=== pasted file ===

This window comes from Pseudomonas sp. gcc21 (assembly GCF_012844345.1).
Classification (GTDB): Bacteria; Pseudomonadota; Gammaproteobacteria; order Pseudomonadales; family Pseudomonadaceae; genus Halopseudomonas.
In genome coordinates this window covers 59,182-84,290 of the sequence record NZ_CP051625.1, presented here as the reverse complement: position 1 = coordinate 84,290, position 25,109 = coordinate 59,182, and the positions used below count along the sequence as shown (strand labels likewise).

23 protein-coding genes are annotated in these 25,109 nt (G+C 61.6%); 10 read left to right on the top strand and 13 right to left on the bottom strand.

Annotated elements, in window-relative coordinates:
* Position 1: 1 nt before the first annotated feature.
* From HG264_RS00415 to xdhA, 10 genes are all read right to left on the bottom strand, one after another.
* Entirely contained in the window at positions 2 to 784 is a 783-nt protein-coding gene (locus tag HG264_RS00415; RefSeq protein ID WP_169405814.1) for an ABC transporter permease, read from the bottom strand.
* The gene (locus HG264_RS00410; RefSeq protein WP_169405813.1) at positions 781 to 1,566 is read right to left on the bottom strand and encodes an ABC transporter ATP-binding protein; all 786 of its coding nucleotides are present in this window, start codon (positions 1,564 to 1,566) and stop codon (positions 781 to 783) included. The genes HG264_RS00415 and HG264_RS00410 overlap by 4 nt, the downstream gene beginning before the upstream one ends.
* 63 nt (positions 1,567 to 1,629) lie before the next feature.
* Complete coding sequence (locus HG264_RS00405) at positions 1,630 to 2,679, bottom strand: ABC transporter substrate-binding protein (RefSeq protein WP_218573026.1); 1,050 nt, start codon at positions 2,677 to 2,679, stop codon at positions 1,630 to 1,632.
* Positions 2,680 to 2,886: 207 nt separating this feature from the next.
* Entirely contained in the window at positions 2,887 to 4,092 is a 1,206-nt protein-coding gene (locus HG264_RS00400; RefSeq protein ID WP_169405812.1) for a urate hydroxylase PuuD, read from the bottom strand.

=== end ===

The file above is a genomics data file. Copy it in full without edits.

This window comes from Pseudomonas sp. gcc21 (assembly GCF_012844345.1).
Classification (GTDB): Bacteria; Pseudomonadota; Gammaproteobacteria; order Pseudomonadales; family Pseudomonadaceae; genus Halopseudomonas.
In genome coordinates this window covers 59,182-84,290 of the sequence record NZ_CP051625.1, presented here as the reverse complement: position 1 = coordinate 84,290, position 25,109 = coordinate 59,182, and the positions used below count along the sequence as shown (strand labels likewise).

23 protein-coding genes are annotated in these 25,109 nt (G+C 61.6%); 10 read left to right on the top strand and 13 right to left on the bottom strand.

Annotated elements, in window-relative coordinates:
* Position 1: 1 nt before the first annotated feature.
* From HG264_RS00415 to xdhA, 10 genes are all read right to left on the bottom strand, one after another.
* Entirely contained in the window at positions 2 to 784 is a 783-nt protein-coding gene (locus tag HG264_RS00415; RefSeq protein ID WP_169405814.1) for an ABC transporter permease, read from the bottom strand.
* The gene (locus HG264_RS00410; RefSeq protein WP_169405813.1) at positions 781 to 1,566 is read right to left on the bottom strand and encodes an ABC transporter ATP-binding protein; all 786 of its coding nucleotides are present in this window, start codon (positions 1,564 to 1,566) and stop codon (positions 781 to 783) included. The genes HG264_RS00415 and HG264_RS00410 overlap by 4 nt, the downstream gene beginning before the upstream one ends.
* 63 nt (positions 1,567 to 1,629) lie before the next feature.
* Complete coding sequence (locus HG264_RS00405) at positions 1,630 to 2,679, bottom strand: ABC transporter substrate-binding protein (RefSeq protein WP_218573026.1); 1,050 nt, start codon at positions 2,677 to 2,679, stop codon at positions 1,630 to 1,632.
* Positions 2,680 to 2,886: 207 nt separating this feature from the next.
* Entirely contained in the window at positions 2,887 to 4,092 is a 1,206-nt protein-coding gene (locus HG264_RS00400; RefSeq protein ID WP_169405812.1) for a urate hydroxylase PuuD, read from the bottom strand.